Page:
Big Mistake — Chicago dentist reassigns embezzler instead of firing her — creates big issues when she claims unemployment


Being a busy and prominent dentist specializing in children`s trembling mouths, Marvin Berman needed an efficient office manager.

He has seven chairs and nine employees.

And for five years, he was delighted with Debra`s performance as office manager. She was cheerful, punctual and diligent.

Then a problem arose, as can happen in the happiest of offices.

Debra went on vacation. And while she was gone, Berman noticed something strange about the bookkeeping. Some of the numbers didn`t add up.

So he brought in an accountant. And what didn’t add up was about $135,000 in cash payments from patients over five years.

Debra, it turned out, had been skimming and juggling the books to cover it up.

When she returned from vacation, the cops came by the clinic in the Sauganash neighborhood and told her she was under arrest for embezzlement.

By then, Berman had talked to his attorney. And the attorney told him not to fire Debra. Nowadays, you can`t be too careful about firing people, even suspected embezzlers. You might have a federal or state agency on your back. Maybe even the United Nations.

So Berman assigned Debra to another job, where she wouldn’t be near the cash or the kids.

But she didn`t come back to work, which is understandable. There might have been tensions during the coffee break.

A couple of weeks after Debra was nabbed, Berman received a form from the state informing him that Debra had applied for unemployment compensation.

Berman knew that because he was Debra’s last employer, if he didn’t provide a good reason for her being unemployed, he would be stuck with part of the tab.

He filed a protest, saying: “This former employee should not be getting any money whatsoever. She is presently being investigated by the state`s attorney`s office for embezzlement of over $130,000. She has made a confession! I am not paying anything!”

So the paper game began. It was one form or one letter or one form letter after another.

Some of them are real bureaucratic prizes. For example:

“If, with respect to the above individual, you receive a Form BIS-31, Notice to Last Employing Unit, a Form BIS-305, Notice to Chargeable Employer or Other Interested Party, in which the base period ending date differs from the base period ending date indicated above, submit another BIS-22, Notice of Possible Ineligibility, in accordance with 56 Illinois Administrative Code, Chapter IV, Section 2720.130.”

Try figuring that one out after you spend a long day having your fingers chomped by wailing 4-year-olds.

A week or so passed, and Berman received a form letter telling him that his protest had been denied.

“Since the reason for which the claimant was discharged did not constitute a deliberate or willful disregard of the employer’s interest, the claimant was discharged not for misconduct connected with the work.

“Therefore, this determination finds the claimant eligible for benefits.”

To which Berman said: “Huh?” If pocketing $135,000 wasn’t “misconduct connected with the work,” what would she have to do-pluck out Berman`s eyes? So he protested again, telling them that a long police report stated that Debra had confessed but wanted to cut a deal with Berman. Maybe give some of the money back.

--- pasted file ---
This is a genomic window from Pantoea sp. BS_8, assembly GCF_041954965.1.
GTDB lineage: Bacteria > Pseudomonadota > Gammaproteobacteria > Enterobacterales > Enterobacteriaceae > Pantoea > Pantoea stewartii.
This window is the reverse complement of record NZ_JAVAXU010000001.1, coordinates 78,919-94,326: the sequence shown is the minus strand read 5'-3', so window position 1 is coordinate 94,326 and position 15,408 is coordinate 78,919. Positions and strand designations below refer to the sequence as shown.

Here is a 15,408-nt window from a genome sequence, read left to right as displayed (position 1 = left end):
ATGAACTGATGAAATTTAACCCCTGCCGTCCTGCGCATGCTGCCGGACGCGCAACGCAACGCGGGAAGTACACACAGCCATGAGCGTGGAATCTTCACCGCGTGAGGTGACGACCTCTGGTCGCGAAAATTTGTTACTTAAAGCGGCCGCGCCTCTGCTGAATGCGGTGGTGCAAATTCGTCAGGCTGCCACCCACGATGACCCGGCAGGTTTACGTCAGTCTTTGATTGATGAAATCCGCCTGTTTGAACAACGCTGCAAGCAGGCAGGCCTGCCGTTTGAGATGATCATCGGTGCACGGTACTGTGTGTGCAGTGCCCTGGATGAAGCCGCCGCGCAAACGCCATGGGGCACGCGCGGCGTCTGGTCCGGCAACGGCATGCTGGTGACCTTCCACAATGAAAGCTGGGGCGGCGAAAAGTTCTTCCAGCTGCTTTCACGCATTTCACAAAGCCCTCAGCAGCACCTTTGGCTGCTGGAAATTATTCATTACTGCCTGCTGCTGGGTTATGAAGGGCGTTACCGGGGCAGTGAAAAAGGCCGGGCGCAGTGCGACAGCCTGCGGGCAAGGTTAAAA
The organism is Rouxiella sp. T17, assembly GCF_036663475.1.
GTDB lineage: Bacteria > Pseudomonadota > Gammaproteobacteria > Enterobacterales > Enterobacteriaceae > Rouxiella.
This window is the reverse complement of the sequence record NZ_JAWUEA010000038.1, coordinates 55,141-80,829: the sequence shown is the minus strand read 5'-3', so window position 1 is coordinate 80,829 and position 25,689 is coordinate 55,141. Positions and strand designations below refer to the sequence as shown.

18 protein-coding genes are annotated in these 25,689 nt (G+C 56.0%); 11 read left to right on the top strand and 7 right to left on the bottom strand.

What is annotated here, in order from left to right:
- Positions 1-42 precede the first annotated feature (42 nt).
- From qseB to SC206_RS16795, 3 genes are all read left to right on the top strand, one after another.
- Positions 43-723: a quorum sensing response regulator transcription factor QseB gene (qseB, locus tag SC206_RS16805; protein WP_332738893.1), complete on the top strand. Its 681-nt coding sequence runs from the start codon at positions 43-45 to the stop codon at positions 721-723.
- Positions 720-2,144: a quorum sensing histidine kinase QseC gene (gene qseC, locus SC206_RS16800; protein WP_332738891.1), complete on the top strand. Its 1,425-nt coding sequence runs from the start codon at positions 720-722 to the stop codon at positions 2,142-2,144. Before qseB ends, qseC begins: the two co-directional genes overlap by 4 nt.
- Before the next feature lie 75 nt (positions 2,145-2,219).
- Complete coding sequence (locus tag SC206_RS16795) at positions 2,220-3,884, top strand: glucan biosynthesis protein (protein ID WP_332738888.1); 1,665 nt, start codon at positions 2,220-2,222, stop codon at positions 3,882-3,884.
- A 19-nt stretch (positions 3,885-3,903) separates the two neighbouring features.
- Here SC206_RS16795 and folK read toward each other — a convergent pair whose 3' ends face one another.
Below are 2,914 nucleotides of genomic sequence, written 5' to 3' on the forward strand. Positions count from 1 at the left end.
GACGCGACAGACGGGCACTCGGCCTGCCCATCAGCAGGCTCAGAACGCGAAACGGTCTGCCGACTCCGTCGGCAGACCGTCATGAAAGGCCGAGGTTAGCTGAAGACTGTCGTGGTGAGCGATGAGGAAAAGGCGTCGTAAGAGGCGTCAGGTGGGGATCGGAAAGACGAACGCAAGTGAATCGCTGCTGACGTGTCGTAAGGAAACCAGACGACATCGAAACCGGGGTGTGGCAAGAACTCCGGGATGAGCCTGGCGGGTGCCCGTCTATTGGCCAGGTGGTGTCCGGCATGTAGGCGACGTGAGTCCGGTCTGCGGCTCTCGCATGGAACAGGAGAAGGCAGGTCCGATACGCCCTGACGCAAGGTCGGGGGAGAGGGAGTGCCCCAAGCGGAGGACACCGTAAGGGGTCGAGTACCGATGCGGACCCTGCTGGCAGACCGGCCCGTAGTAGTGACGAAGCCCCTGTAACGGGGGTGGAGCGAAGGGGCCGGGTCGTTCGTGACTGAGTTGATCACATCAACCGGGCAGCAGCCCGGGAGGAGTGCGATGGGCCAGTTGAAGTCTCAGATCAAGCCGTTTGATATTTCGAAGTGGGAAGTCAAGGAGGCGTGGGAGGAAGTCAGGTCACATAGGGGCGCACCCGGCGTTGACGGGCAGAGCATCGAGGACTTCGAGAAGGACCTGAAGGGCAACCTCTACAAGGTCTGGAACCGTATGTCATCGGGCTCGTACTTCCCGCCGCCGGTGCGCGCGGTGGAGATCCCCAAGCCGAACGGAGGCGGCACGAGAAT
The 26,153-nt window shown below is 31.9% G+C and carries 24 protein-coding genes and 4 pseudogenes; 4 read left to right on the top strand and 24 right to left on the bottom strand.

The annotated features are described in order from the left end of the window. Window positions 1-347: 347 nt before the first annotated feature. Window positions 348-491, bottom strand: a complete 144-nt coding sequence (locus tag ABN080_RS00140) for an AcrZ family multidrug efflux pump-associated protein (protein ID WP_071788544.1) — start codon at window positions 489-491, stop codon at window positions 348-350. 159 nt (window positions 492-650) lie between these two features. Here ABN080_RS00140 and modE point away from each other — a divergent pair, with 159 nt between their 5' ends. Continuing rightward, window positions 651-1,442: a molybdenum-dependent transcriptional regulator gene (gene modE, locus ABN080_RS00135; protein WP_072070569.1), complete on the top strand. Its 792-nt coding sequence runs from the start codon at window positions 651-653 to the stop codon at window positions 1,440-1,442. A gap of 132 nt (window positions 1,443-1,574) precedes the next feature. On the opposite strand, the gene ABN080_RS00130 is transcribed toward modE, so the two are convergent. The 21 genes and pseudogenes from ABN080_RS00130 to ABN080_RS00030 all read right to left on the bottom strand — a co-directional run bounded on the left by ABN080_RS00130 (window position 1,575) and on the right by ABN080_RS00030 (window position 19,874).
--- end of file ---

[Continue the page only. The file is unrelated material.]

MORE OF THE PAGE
Berman refused to deal.

The state sent him another letter. Yes, the young lady had been arrested, had been indicted, and was awaiting trial on a felony rap.

But that was not sufficient reason to deny her unemployment benefits.

As one of the letters from a bureaucrat said: “The claimant has not admitted an act of theft connected with the work to a representative of the Director (of the unemployment department). An admission signed by the claimant has not been submitted. The claimant has not been convicted in a court of competent jurisdiction.

“Therefore, the claimant`s benefit rights based upon wages earned prior to the discharge may not be denied.”

See? Debra was no fool. She didn’t walk in to the state office and say:

“Hi, I’d like some comp, but I want to sign a paper admitting that I filched 135 big ones from my last boss.”

So the paper game went on. Berman protested, some other bureaucrat gave him a protest number, his protest was reviewed and denied. And another protest was reviewed and denied.

Meanwhile, Debra’s felony case dragged its way through the crowded court system. A few months ago, a judge found her guilty. She received probation and is supposed to make restitution, but Berman isn’t holding his breath until he sees that $135,000 again.

And recently Berman received still another letter from the bureaucrats.

This one informed him that his unemployment insurance rates were more than quadrupling-to $3,654 a year from $756.

That’s because the premiums go up when there are more claims. So his went up because Debra had filed a claim and collected.

Laughing rather giddily, Berman said: “Why should I pay for it? What did I do? I’m the victim.

“She steals $135,000 from me. I spend $1,000 on a handwriting expert just to be sure it’s her. I leave work many times to attend hearings at the unemployment office and in court, and that costs me money. I have to pay a lawyer and an accountant.

“And now, to add insult to injury, they push my rates up several thousand dollars. What’s going on here?”

Hey, I can’t stand a whiner. Consider yourself lucky, doc. Debra hasn’t sued you, has she?

At least not yet.

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